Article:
Tuesday, 29 January 2013

While her natural father Horatio raised his admiral's pennant on HMS St George at Torbay, ready to sail for the Baltic, Horatia was born


"Victory, October 19th, 1805. My dearest Angel, I was made happy by the pleasure of receiving your letter of September 19th, and I rejoice to hear that you are so very good a girl, and love my dear Lady Hamilton, who most dearly loves you. Give her a kiss for me. The Combined Fleets of the Enemy are now reported to be coming out of Cadiz; and therefore I answer your letter, my dearest Horatia, to mark to you that you are ever uppermost in my thoughts. I shall be sure of your prayers for my safety, conquest, and speedy return to dear Merton, and our dearest good Lady Hamilton. Be a good girl, mind what Miss Connor says to you. Receive, my dearest Horatia, the affectionate parental blessing of your Father, NELSON AND BRONTE."

And no, it's not Old Nel dressing up, but his natural daughter Horatia (from a portrait painted in 1822)


29 January 1801, while her natural father Horatio raised his admiral's pennant on HMS St George at Torbay, ready to sail for the Baltic, Horatia was born in the Piccadilly residence of her mother Emma's husband Sir William Hamilton.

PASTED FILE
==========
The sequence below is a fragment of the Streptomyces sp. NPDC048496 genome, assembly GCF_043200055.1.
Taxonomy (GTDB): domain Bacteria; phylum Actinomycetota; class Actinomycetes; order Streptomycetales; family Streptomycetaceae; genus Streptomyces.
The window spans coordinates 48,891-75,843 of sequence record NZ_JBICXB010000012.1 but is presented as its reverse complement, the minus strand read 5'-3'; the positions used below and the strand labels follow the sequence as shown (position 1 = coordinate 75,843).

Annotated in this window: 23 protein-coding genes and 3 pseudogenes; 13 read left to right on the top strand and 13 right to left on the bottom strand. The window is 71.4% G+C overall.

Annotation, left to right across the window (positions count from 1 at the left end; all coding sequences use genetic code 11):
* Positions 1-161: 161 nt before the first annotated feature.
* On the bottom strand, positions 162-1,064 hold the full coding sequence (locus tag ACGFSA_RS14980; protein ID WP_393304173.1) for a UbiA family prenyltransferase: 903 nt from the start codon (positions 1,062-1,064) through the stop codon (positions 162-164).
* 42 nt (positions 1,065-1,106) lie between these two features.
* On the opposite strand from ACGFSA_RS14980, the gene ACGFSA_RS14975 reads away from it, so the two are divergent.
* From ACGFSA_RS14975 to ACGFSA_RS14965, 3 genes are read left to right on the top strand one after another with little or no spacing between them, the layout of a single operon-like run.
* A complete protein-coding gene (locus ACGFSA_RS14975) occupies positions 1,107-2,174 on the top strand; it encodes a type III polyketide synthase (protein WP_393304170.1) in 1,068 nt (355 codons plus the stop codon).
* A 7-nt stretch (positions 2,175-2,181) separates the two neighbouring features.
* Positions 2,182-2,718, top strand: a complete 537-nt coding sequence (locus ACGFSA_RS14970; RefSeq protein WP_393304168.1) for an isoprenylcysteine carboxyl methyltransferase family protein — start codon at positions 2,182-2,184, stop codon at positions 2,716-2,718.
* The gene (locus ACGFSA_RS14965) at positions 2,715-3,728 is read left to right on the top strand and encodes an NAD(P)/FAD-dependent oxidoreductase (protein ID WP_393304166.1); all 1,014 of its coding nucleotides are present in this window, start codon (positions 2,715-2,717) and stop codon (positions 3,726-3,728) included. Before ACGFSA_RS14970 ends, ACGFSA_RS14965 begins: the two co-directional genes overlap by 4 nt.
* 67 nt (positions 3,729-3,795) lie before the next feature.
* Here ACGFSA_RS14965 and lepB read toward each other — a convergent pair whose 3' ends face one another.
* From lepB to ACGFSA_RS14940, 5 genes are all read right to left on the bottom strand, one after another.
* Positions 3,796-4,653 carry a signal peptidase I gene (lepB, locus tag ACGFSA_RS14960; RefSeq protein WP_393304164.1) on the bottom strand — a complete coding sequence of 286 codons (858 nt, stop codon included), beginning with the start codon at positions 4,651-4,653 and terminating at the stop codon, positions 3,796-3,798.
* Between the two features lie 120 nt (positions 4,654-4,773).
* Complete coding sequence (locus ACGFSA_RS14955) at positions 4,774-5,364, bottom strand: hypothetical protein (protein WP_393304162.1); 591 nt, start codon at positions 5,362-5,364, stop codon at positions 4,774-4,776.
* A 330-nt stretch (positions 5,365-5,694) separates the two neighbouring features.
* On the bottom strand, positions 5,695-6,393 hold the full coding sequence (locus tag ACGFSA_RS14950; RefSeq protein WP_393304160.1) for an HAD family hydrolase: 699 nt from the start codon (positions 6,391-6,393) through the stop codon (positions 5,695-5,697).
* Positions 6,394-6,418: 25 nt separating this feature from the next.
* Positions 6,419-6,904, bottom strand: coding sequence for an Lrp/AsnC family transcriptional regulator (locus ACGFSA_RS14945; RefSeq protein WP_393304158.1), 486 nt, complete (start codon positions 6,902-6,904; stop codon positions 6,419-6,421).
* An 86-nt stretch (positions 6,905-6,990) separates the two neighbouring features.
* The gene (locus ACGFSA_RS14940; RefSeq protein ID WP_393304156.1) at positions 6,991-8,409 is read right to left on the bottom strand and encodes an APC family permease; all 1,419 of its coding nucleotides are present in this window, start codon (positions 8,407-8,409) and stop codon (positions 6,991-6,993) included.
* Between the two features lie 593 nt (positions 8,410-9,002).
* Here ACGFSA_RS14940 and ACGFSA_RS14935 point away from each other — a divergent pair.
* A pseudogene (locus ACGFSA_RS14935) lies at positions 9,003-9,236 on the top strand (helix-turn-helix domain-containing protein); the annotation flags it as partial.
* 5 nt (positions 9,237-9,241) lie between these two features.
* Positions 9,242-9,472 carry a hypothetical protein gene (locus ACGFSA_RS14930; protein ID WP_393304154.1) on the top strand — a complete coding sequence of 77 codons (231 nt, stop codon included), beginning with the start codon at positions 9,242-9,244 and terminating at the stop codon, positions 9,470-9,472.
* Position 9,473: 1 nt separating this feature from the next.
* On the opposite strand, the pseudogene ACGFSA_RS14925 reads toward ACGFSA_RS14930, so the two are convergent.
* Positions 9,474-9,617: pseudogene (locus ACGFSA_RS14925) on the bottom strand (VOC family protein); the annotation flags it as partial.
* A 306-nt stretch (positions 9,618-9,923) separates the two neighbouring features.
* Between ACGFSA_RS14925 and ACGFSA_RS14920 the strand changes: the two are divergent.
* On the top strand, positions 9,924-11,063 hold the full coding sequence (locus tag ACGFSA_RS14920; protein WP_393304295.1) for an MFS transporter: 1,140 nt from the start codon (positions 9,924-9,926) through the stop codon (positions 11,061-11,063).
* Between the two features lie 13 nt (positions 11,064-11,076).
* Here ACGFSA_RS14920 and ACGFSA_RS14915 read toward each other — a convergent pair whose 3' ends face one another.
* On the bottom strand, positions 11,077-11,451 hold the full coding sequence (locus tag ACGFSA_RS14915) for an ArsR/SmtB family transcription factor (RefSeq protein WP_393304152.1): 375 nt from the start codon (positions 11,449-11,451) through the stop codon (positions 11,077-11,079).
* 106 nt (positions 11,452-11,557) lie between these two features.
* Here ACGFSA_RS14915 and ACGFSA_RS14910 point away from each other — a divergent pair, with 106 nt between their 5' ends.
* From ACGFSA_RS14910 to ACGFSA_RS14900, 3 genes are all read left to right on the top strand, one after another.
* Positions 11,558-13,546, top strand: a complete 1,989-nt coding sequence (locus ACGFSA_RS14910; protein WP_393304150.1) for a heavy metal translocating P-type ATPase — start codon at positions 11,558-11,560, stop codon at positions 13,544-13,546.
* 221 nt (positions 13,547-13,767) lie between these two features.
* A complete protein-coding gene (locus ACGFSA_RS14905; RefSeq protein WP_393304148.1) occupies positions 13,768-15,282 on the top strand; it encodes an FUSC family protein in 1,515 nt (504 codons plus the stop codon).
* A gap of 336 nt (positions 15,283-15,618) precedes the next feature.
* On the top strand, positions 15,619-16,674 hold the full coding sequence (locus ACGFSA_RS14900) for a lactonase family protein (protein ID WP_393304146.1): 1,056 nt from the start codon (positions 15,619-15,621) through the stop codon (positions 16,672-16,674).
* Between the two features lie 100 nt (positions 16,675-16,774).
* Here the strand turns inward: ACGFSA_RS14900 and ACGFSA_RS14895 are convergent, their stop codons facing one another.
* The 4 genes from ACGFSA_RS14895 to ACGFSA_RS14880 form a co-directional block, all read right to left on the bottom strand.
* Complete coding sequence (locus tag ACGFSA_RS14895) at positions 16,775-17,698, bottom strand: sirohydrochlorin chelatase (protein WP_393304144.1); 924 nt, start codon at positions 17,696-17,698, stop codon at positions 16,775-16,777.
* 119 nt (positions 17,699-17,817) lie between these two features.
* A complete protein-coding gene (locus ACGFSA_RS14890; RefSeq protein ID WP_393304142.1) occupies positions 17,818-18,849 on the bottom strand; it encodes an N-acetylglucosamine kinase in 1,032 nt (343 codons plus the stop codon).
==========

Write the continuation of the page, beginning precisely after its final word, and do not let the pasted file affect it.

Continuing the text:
Even though Sir William at least tolerated the liaison between his wife and the celebrated naval hero, it became much easier for the couple to life openely as a family in Merton Place in Surrey, especially after Hamilton's death in 1803, when Nelson was on shore during the Peace of Amiens.

Nelson obviously doted on his family and ensured that Horatia could take his name after his death at Trafalgar in October 1805.

Horatia Nelson was described as a bright and talented child and grew up to live a long, rich life. She died at the age of 80 and was mother of 10 children.

More on Horatia on:

http://en.wikipedia.org/wiki/Horatia_Nelson